How young was your child when they first played this?
How does your child play this? Alone, with friends, with family? How did they discover it and what kept them coming back for more?
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Our examiner, Jo Robertson, first checked A Memoir Blue 8 months ago. It was re-examined by Andy Robertson and updated 3 weeks ago.
Play is minimal but purposeful. Amongst other things, you push coins into a ticket machine, tap to board a train and place planks of wood to bridge a river. Other times you guide the rain to fall on a newspaper that then reveals a memory.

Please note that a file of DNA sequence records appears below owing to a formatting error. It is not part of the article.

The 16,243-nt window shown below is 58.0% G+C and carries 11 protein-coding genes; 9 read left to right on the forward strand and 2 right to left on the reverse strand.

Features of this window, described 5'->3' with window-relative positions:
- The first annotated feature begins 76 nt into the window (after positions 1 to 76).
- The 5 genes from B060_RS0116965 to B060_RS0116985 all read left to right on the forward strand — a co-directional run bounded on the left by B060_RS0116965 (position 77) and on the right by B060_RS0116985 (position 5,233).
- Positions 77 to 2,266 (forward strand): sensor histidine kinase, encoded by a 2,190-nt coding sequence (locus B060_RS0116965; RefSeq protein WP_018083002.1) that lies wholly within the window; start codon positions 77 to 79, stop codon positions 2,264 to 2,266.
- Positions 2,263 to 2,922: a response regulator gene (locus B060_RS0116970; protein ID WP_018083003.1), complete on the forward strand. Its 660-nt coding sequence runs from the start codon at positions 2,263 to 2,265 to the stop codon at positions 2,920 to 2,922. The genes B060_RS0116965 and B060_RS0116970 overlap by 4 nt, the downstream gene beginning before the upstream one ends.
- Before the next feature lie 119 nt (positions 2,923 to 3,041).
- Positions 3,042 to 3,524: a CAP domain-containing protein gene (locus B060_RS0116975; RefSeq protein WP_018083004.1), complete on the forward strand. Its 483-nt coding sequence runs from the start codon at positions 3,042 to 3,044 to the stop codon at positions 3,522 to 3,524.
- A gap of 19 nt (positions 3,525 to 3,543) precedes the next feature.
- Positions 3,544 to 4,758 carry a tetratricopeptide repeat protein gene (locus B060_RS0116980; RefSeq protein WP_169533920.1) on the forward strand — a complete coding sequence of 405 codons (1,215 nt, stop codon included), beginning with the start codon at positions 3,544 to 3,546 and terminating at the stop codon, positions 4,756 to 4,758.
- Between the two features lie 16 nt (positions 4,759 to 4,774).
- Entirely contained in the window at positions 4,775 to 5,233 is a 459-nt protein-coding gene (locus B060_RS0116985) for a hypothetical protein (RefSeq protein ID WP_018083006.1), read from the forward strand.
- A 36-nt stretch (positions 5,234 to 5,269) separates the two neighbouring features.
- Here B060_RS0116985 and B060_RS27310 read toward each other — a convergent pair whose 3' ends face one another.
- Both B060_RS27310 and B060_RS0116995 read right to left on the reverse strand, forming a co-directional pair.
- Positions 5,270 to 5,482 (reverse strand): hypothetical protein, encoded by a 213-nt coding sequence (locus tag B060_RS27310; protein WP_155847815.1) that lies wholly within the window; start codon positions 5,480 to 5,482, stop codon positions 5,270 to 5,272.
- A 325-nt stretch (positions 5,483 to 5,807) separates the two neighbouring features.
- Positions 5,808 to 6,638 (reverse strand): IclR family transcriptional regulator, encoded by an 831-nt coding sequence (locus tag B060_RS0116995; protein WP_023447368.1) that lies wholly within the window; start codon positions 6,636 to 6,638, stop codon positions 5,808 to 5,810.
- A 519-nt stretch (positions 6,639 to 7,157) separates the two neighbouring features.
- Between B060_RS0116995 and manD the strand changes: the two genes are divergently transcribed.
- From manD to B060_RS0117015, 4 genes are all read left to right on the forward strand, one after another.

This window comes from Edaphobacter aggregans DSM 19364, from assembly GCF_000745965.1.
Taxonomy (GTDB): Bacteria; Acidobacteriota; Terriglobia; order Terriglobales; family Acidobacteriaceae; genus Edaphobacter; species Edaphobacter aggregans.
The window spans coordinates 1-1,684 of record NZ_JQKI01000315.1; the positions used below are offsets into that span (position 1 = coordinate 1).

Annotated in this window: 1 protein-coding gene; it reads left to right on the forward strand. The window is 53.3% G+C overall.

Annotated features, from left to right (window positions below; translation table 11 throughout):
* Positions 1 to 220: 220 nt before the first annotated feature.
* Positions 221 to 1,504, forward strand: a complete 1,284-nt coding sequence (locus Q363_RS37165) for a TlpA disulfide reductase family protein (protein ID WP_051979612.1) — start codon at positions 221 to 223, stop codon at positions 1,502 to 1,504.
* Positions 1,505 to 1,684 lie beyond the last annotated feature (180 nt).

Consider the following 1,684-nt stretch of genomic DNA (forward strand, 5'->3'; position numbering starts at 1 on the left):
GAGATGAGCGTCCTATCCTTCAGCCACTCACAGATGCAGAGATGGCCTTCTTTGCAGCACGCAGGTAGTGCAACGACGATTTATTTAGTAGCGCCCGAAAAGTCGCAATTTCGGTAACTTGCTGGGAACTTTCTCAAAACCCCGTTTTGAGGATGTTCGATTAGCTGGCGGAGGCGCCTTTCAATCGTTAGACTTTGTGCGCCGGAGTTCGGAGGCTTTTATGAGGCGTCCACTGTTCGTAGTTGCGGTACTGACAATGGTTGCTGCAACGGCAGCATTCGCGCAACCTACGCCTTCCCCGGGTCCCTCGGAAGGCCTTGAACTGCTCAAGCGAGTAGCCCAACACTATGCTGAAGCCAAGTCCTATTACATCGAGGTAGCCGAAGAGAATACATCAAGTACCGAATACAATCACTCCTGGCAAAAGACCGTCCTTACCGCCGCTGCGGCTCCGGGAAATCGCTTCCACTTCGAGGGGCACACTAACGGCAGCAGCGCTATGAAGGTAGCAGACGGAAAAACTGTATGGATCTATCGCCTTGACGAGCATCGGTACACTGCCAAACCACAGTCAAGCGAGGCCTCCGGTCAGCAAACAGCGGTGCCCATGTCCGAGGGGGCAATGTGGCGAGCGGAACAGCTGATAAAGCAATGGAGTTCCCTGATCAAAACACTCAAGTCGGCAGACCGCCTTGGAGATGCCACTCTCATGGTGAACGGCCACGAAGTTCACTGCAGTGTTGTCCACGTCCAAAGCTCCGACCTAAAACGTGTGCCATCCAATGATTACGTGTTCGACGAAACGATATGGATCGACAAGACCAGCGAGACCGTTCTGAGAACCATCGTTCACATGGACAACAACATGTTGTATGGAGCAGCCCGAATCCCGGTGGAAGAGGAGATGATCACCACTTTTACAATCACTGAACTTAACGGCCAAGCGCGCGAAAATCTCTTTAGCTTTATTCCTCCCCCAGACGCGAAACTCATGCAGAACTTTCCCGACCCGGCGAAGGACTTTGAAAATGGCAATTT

As you progress, you settle into not being responsible for that progress. As you do a story unfolds about the highs of sporting glory and the lows of isolation and the loneliness that was needed to create that success.
The result is a game that some may find, like Florence, too much like a movie. But actually, this is why it's interesting. Your light interactions implicate you in the narrative. You are involved in the tragic obsession with performance and reach for any hope that might help your character escape this. By the end, there is more here than there appeared as the experience leaves you with plenty to reflect upon in your own life.
Rated for younger players in the US. Rated ESRB EVERYONE.
8+ year-olds usually have the required skill to enjoy this game. It's a slow game (that's almost not a game). You need to have the skill of interpreting what's happening on the screen and relating that to the story. Not so much so you can progress, but so the emotions of the game make sense.
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